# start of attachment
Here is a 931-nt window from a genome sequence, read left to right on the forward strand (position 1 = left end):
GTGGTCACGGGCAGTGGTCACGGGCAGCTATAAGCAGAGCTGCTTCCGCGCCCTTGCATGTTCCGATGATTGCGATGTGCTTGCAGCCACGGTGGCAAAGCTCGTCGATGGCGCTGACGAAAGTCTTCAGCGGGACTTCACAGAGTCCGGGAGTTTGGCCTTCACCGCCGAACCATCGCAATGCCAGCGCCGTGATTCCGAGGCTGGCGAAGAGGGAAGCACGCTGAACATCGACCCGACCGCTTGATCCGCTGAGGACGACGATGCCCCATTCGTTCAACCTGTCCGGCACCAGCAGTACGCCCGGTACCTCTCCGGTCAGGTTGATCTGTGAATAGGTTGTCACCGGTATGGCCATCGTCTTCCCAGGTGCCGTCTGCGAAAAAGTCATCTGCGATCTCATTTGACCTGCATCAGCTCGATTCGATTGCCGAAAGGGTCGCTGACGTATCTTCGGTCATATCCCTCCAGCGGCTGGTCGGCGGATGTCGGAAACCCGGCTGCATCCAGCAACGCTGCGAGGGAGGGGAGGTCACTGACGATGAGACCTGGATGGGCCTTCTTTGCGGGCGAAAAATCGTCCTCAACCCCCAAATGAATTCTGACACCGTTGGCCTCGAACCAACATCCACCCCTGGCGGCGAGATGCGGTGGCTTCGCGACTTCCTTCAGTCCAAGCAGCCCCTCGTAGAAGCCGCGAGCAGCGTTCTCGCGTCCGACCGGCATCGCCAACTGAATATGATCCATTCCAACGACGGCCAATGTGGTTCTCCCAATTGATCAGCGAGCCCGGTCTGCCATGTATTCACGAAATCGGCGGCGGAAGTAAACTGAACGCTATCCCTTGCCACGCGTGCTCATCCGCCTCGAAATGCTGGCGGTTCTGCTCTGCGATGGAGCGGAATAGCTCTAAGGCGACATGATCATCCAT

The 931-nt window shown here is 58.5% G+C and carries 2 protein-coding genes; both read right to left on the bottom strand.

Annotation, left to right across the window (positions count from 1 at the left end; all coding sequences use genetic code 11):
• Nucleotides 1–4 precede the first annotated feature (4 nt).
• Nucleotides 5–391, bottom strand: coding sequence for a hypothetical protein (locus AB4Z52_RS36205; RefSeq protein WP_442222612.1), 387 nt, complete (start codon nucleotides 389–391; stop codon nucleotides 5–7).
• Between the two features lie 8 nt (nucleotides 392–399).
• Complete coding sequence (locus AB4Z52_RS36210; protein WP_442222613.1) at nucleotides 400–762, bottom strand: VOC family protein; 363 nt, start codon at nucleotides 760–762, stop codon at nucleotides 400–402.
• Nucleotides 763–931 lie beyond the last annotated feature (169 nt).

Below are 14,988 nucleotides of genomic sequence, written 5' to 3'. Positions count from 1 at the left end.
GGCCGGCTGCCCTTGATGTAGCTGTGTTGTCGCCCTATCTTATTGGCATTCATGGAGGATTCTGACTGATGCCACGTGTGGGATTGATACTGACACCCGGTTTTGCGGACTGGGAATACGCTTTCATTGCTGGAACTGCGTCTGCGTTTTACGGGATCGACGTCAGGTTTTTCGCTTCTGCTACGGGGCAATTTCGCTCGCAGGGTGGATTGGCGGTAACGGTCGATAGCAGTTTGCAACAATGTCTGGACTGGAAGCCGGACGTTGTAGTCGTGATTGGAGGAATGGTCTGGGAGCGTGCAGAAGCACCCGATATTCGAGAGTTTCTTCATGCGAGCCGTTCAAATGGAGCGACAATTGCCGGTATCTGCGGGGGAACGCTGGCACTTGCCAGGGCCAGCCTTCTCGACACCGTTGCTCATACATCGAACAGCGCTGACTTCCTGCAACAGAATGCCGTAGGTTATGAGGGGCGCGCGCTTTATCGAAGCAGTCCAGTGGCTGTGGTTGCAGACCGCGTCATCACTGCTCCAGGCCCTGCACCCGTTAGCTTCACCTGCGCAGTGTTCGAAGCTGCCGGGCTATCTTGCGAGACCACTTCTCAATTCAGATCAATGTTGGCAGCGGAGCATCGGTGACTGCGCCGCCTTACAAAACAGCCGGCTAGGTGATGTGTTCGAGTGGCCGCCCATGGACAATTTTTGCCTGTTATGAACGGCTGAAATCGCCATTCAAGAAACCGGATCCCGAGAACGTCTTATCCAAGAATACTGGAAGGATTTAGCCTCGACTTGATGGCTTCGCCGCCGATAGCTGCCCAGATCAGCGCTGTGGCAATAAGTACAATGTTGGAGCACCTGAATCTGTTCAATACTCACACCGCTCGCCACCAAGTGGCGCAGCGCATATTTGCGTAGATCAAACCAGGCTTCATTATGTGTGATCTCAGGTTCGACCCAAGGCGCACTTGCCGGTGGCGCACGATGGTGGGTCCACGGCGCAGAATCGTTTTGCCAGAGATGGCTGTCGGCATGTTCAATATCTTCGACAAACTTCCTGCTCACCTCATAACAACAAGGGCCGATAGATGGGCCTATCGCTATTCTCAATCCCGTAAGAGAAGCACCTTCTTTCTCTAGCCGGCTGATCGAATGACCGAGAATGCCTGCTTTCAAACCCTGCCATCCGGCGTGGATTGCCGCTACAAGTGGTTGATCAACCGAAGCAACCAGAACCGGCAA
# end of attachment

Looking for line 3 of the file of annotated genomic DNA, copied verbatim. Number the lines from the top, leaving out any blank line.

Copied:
The 931-nt window shown here is 58.5% G+C and carries 2 protein-coding genes; both read right to left on the bottom strand.